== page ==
Brian Underwood: Sierra Lutheran alum chasing another Tiger Tail

Chase Johnson played in the prestigious LSU Marching Band.

Chase Johnson played in the prestigious LSU Marching Band.

Chase Johnson had a tiger by the tail once, and now he’s chasing another one.

After the Carson City product received his Bachelors of Science in Psychology, with a Minor in Linguistics last year from Louisiana State University, the LSU Tigers alum, and 2014 Sierra Lutheran High School graduate, is now pursuing study of a Ph.D. in Clinical Psychology at LSU.

A notoriously difficult program where only 2 percent of applicants gain acceptance, Johnson has applied to the program at LSU with the goal of studying mood and anxiety disorders.

Since earning his undergraduate degree last year, Johnson has been working as a psychometrist at a private practice in Baton Rouge. His work administering psychological tests to patients has helped prepare him to become a Clinical Psychologist.

“I want to work with people who have severe anxiety or mood disorders and administer medications and various therapeutic techniques in hopes to improve their quality of life,” Johnson said. “My current job allows me to work hand in hand with practicing psychologists, so I can get hands-on experience working with patients and seeing what the ‘doctor life’ is all about.”

A physician’s life may pale in comparison to the rich campus life experience Johnson enjoyed as an undergraduate, where, among other pursuits, he played saxophone in the highly regarded LSU marching band.

“I was offered a position after sending in an audition tape the spring of my senior year of high school,” Johnson recalled. “I had originally heard about the band after they won ESPN’s Battle of the Bands a few years prior.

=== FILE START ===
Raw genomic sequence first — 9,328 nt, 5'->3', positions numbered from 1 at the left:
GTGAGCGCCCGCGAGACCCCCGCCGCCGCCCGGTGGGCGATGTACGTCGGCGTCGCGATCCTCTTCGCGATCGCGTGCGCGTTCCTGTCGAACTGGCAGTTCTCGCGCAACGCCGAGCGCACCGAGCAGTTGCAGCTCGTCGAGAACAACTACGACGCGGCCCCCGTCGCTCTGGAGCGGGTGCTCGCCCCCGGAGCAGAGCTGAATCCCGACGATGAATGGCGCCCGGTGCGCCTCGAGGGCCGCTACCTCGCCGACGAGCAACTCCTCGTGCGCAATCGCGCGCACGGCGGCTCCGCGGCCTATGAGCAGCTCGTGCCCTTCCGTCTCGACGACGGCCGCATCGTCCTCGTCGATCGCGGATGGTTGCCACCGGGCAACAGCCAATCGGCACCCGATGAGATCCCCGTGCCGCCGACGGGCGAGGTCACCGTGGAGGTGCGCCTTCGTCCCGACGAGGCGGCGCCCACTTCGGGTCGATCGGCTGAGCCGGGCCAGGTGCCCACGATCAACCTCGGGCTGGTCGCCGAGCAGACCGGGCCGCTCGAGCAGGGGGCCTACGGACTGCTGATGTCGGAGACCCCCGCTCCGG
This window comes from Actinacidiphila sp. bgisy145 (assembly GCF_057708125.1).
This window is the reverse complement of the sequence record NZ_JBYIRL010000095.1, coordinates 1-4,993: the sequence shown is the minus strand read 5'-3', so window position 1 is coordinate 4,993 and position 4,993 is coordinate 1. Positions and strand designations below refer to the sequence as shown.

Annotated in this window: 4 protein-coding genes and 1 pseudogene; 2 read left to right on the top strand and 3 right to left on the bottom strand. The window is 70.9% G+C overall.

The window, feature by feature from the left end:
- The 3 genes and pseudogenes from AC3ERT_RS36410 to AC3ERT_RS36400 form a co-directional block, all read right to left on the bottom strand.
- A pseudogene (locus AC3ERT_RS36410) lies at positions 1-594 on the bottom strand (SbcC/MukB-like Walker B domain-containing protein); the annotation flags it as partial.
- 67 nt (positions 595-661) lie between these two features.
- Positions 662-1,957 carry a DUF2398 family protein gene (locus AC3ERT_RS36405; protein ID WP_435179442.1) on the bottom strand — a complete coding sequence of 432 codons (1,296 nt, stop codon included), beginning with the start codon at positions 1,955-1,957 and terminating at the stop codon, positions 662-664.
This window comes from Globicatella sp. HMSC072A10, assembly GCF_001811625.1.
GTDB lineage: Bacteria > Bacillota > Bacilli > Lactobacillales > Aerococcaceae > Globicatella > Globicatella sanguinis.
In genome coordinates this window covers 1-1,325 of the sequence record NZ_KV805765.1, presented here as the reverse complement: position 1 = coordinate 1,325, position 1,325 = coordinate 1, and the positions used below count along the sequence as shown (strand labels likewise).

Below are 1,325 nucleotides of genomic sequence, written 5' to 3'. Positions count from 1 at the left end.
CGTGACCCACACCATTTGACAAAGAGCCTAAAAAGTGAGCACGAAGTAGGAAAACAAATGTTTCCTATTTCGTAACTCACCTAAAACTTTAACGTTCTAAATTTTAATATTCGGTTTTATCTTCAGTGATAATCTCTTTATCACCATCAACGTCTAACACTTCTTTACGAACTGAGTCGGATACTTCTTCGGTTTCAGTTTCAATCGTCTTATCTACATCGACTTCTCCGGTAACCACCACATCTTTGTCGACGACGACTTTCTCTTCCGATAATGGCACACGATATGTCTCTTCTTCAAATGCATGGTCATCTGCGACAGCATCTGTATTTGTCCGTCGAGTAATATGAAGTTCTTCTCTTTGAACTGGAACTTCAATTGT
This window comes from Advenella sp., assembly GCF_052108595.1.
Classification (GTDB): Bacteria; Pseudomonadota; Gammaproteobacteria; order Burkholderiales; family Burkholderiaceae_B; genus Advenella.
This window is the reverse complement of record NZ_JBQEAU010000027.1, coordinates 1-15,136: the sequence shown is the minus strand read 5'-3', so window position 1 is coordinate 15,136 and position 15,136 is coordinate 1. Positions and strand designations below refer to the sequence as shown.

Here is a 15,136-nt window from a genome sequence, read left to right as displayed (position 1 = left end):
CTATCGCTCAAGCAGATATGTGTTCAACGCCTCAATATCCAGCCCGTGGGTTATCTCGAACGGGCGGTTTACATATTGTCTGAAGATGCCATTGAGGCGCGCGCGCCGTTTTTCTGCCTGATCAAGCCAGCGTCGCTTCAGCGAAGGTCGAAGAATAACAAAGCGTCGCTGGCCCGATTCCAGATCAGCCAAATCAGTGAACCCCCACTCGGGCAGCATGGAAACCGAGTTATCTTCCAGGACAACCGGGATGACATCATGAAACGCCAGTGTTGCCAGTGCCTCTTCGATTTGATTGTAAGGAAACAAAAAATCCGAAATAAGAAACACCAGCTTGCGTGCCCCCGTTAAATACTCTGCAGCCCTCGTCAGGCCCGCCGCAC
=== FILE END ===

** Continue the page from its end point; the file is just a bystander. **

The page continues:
“I always knew I wanted to pursue a graduate degree so going to a large, public, state school was appealing to give me an opportunity to really experience ‘college life’ before buckling down on my education.”

And much like the rarified company he’s aspiring to join professionally, the company Johnson kept with the LSU marching band was equally unique.

“The LSU band is, without a doubt, one of the best in the country,” Johnson opined. “Throughout my career, especially the last two seasons, we frequently found ourselves ‘trending’ on Facebook and Twitter and would find tweets sent to us from celebrities across the country.

“No amount of warning or preparation can truly get your ready for coming onto the field with 103,321 people staring directly at you. It is an experience like none other and really makes you feel like a rockstar.”

But playing at football games wasn’t Johnson’s only music gig while at LSU. He also played in the pep band for basketball games, volleyball matches, and gymnastic meets. And it was during a road trip with the women’s basketball team to Waco, Texas, in the NCAA tournament he had one of his most memorable experiences.

“While there we happened to stumble upon a dodgeball tournament happening on Baylor University’s campus,” Johnson reminisced. “We joined the tournament with four teams and brought in a trumpet.

“We played various LSU school songs and ‘cheered’ for the other teams in the tournament. By the end, the fraternity that was hosting said that the LSU Band is welcome to any function on their campus and that we have a standing spot in their tournament should we ever come back again.”

Johnson’s commitment to music was balanced with his commitment to academics that saw him become a member of the prestigious Ronald E. McNair Scholars program during his junior year, something that also advanced his career aspiration.

“(Ronald E. McNair Scholars program) is a research fellowship aimed at helping underrepresented minorities and first-generation college students pursue research during undergrad and graduate degrees,” Johnson said. “It is a national fellowship that allowed me to work in various labs and on various projects ranging from Psycholinguistics to Healthy Aging and ADHD in College students.”

As he prepares for the next step in his journey, the Sierra Lutheran alum reflected on his secondary school roots and shared perspective on one’s high school years.

“High school is very important and should be treated as such,” Johnson said. “But no one will remember how your hair looked that one day, or that one time you gave a wrong answer in class. High school is a chance to envision the kind of person you want to become. College or your career is a chance to make it happen.”

Everyone should be so lucky to have a tiger by the tail once, not to mention possibly a second time.

Brian Underwood is Sierra Lutheran High School’s Director of School Development.


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